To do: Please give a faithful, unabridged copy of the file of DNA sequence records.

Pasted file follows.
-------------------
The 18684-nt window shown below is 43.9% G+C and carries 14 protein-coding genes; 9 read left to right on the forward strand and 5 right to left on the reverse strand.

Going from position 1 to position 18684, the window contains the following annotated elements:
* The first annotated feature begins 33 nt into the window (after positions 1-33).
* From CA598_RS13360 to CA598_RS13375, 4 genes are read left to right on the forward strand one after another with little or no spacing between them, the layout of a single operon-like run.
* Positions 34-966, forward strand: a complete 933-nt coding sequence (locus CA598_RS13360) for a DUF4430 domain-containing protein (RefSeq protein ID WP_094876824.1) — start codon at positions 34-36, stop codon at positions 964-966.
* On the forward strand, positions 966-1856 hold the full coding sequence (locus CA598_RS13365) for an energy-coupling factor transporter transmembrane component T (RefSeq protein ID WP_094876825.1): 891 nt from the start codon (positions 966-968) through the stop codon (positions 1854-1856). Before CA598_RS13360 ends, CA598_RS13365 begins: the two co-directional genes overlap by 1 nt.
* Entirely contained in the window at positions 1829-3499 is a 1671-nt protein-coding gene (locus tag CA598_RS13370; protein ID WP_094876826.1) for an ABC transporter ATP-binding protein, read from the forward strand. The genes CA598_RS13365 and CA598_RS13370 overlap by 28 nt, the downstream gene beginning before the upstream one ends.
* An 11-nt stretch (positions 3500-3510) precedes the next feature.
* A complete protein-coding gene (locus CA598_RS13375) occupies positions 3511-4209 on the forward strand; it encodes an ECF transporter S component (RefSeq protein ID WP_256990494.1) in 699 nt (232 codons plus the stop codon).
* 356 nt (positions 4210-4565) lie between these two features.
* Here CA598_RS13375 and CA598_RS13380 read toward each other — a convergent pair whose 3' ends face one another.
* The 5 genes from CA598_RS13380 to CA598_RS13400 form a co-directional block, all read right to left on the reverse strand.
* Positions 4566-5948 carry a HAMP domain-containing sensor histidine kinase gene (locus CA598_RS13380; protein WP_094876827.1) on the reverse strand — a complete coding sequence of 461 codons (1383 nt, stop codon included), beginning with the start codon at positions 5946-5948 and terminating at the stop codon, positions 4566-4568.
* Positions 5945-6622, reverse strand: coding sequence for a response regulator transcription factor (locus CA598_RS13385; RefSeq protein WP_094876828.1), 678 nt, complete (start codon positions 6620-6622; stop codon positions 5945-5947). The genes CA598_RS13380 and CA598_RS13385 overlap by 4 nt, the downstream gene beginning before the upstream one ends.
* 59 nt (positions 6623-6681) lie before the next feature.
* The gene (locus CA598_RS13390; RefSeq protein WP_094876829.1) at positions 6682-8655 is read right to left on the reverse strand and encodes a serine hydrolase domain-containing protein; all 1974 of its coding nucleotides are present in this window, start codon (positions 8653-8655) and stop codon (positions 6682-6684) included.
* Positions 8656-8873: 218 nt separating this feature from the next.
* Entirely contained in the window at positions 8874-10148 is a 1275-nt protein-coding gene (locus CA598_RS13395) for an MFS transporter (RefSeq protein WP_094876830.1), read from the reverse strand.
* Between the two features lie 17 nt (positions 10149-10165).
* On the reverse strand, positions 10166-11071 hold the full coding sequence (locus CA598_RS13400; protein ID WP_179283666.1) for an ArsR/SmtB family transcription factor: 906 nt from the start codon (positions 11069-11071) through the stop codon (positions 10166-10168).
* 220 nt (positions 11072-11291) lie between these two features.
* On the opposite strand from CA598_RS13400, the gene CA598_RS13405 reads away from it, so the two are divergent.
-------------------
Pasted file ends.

The 18684-nt window shown below is 43.9% G+C and carries 14 protein-coding genes; 9 read left to right on the forward strand and 5 right to left on the reverse strand.

Going from position 1 to position 18684, the window contains the following annotated elements:
* The first annotated feature begins 33 nt into the window (after positions 1-33).
* From CA598_RS13360 to CA598_RS13375, 4 genes are read left to right on the forward strand one after another with little or no spacing between them, the layout of a single operon-like run.
* Positions 34-966, forward strand: a complete 933-nt coding sequence (locus CA598_RS13360) for a DUF4430 domain-containing protein (RefSeq protein ID WP_094876824.1) — start codon at positions 34-36, stop codon at positions 964-966.
* On the forward strand, positions 966-1856 hold the full coding sequence (locus CA598_RS13365) for an energy-coupling factor transporter transmembrane component T (RefSeq protein ID WP_094876825.1): 891 nt from the start codon (positions 966-968) through the stop codon (positions 1854-1856). Before CA598_RS13360 ends, CA598_RS13365 begins: the two co-directional genes overlap by 1 nt.
* Entirely contained in the window at positions 1829-3499 is a 1671-nt protein-coding gene (locus tag CA598_RS13370; protein ID WP_094876826.1) for an ABC transporter ATP-binding protein, read from the forward strand. The genes CA598_RS13365 and CA598_RS13370 overlap by 28 nt, the downstream gene beginning before the upstream one ends.
* An 11-nt stretch (positions 3500-3510) precedes the next feature.
* A complete protein-coding gene (locus CA598_RS13375) occupies positions 3511-4209 on the forward strand; it encodes an ECF transporter S component (RefSeq protein ID WP_256990494.1) in 699 nt (232 codons plus the stop codon).
* 356 nt (positions 4210-4565) lie between these two features.
* Here CA598_RS13375 and CA598_RS13380 read toward each other — a convergent pair whose 3' ends face one another.
* The 5 genes from CA598_RS13380 to CA598_RS13400 form a co-directional block, all read right to left on the reverse strand.
* Positions 4566-5948 carry a HAMP domain-containing sensor histidine kinase gene (locus CA598_RS13380; protein WP_094876827.1) on the reverse strand — a complete coding sequence of 461 codons (1383 nt, stop codon included), beginning with the start codon at positions 5946-5948 and terminating at the stop codon, positions 4566-4568.
* Positions 5945-6622, reverse strand: coding sequence for a response regulator transcription factor (locus CA598_RS13385; RefSeq protein WP_094876828.1), 678 nt, complete (start codon positions 6620-6622; stop codon positions 5945-5947). The genes CA598_RS13380 and CA598_RS13385 overlap by 4 nt, the downstream gene beginning before the upstream one ends.
* 59 nt (positions 6623-6681) lie before the next feature.
* The gene (locus CA598_RS13390; RefSeq protein WP_094876829.1) at positions 6682-8655 is read right to left on the reverse strand and encodes a serine hydrolase domain-containing protein; all 1974 of its coding nucleotides are present in this window, start codon (positions 8653-8655) and stop codon (positions 6682-6684) included.
* Positions 8656-8873: 218 nt separating this feature from the next.
* Entirely contained in the window at positions 8874-10148 is a 1275-nt protein-coding gene (locus CA598_RS13395) for an MFS transporter (RefSeq protein WP_094876830.1), read from the reverse strand.
* Between the two features lie 17 nt (positions 10149-10165).
* On the reverse strand, positions 10166-11071 hold the full coding sequence (locus CA598_RS13400; protein ID WP_179283666.1) for an ArsR/SmtB family transcription factor: 906 nt from the start codon (positions 11069-11071) through the stop codon (positions 10166-10168).
* 220 nt (positions 11072-11291) lie between these two features.
* On the opposite strand from CA598_RS13400, the gene CA598_RS13405 reads away from it, so the two are divergent.